At Harvest Inn, 1 Main St., Saint Helena, Calif., www.harvestinn.com, dinner entrées, $21-39
It’s going to surprise some folks, but for me, trips to the Napa Valley aren’t only about allowing my appetite for fine food and drink to spread into wider indulgence.
Sometimes, you need a break from the fancy.
And that’s where La Luna Market & Taqueria comes in. Head for the back — past piñatas and beauty products and Latino versions of famous snack foods — and get in line with locals for outstanding taqueria standards.
Choose from a dozen different meats like chorizo, lengua (tongue) or spicy shrimp to stuff tacos, quesadillas and burritos or to anchor a Luna lunch with rice, beans and corn tortillas.
Grab a carne asada burrito as thick as a python; for sharing, go with a heap of nachos layering homemade tortillas, shredded chicken, spicy red sauce and thickly sliced jalapeños. Out back, there are picnic tables overlooking — what else? — vineyards.
1153 Rutherford Road, Rutherford, Calif., www.lalunamarket.com, breakfast, tacos, burritos, quesadillas, $7.95-9.45
Since 1931, Napa Valley Olive Oil Company, down a side street in St. Helena, Calif., has sold local olive oils and balsamic vinegars in bulk.
A white barn houses the family-owned business. Shelves, bins, baskets and cases brim with dry goods, meats and cheeses imported from Italy. Sausage clusters hang here and there. Ask for samples.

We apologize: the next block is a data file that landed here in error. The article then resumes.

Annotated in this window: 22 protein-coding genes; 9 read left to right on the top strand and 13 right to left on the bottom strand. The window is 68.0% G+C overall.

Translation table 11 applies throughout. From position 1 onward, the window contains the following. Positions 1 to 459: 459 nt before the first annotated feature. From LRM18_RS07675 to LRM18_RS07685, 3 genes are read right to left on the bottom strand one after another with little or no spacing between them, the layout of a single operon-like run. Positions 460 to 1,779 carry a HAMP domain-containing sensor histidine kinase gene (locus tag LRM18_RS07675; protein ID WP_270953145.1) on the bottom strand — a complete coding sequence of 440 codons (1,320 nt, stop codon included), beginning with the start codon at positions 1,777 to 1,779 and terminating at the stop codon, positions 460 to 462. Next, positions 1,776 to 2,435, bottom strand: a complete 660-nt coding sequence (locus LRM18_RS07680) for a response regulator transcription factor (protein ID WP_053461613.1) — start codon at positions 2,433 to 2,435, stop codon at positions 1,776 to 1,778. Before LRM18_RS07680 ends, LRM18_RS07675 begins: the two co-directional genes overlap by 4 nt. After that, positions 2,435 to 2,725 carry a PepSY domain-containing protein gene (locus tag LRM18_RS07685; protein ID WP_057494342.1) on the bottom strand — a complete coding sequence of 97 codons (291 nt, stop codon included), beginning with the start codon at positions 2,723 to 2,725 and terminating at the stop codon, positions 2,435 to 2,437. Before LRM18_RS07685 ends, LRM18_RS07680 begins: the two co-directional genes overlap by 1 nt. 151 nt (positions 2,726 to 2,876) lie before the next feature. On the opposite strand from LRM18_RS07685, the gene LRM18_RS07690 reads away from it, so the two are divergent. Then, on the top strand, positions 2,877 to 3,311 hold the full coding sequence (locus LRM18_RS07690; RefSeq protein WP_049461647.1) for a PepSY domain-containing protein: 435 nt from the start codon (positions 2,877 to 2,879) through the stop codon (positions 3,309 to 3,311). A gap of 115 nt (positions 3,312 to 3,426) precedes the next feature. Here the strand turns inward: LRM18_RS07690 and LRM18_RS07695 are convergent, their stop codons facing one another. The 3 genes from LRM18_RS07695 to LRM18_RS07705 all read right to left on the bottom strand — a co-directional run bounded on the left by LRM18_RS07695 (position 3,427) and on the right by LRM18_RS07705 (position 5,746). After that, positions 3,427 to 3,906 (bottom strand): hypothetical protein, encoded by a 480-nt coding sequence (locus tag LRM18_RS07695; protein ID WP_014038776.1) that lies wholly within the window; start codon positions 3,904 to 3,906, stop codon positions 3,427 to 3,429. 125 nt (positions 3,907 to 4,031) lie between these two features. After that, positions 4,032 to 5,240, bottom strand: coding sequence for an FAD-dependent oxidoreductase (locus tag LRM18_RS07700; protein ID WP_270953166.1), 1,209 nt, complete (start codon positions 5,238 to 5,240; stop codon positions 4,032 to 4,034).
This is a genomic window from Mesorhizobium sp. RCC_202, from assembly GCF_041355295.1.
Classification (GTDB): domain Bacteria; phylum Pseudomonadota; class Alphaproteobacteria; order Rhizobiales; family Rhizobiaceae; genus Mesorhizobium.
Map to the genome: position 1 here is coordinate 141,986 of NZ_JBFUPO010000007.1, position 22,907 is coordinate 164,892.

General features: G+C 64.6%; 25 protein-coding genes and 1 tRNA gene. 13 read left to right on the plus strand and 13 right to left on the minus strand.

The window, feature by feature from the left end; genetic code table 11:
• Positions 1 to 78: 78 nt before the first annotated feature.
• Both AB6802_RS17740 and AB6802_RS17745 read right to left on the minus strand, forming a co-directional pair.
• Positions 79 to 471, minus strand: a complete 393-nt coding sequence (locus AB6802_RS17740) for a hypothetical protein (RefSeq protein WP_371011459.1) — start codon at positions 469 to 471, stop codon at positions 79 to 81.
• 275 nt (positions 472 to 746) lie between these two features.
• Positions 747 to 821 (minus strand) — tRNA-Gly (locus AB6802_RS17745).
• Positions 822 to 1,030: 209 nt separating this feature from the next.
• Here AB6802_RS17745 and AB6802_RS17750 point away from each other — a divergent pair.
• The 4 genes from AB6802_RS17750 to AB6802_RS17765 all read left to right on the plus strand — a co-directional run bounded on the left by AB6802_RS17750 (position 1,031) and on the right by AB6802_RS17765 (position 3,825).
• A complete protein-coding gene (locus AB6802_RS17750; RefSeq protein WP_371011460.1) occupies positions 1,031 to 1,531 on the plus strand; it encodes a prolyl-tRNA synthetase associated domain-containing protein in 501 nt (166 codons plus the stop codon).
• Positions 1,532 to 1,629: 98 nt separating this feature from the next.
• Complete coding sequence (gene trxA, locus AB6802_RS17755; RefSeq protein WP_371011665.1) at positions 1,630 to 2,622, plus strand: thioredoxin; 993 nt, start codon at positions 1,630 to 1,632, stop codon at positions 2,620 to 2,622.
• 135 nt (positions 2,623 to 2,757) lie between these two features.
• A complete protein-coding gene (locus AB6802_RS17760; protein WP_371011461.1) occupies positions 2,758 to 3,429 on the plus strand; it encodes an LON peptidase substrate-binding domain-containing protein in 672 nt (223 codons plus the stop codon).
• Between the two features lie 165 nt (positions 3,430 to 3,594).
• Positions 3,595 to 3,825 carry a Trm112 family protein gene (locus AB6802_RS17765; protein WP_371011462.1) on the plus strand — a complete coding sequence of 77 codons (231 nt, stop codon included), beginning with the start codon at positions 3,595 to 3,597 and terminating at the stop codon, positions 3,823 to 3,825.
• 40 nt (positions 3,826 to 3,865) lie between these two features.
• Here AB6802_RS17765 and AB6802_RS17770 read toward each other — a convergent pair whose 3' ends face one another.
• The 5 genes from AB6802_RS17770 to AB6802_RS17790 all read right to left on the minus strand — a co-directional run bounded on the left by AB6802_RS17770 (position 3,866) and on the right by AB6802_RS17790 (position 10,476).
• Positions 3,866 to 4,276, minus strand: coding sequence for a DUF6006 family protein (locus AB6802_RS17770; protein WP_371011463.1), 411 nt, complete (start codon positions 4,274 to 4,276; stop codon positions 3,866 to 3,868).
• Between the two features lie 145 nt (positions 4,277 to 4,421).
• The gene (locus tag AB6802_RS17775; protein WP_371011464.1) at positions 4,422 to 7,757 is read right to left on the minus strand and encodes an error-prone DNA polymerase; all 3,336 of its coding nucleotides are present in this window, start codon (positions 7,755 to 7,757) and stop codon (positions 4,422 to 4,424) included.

You can pay for oils and vinegars with a credit card on Napa Valley Olive Oil’s website, but unless things have recently changed, the store still only accepts cash or, if you can believe it, personal checks.
For a simple lunch, buy some bread, prosciutto and cheese, then enjoy at one of the picnic tables. And don’t forget to add your business card to thousands already affixed to the walls; it’s the thing to do when you visit.
835 Charter Oak Ave., St. Helena, Calif., www.nvoliveoilmfg.com
Some of the best meals of my life were eaten at the old Cyrus in Healdsburg, Calif., in Sonoma County; chef Douglas Keane co-owned the restaurant. When it closed in 2012, he took a few years off.
In 2016, Keane and his business partner, chef Sang Yoon, opened Two Birds/One Stone in a soaring 1890s stone building at Freemark Abbey, one of the oldest wineries in the Napa Valley (and the first owned by a woman).
The restaurant celebrates the confluence of regional wine country ingredients with Japanese yakitori and other Asian flavors. On my last visit, our party of five shared about a dozen small plates.
There were Jidori eggs (from a Japanese heritage breed) sprinkled with chicken skin cracklings (oh my yes). Green onion-ginger meatballs received a gust of Thai herbs. My friend went at pork belly steamed buns with me, then ordered a second bowl of wok-roasted sweet white corn with miso butter.
If the weather is warms, scoot outside where 35 seats offer the opportunity to graze stylishly beside fountains, a fire pit and a yakitori grill.
At Freemark Abbey winery, 3020 St. Helena Highway N., St. Helena, Calif., www.twobirdsonestonenapa.com, small to full dinner plates, $6-39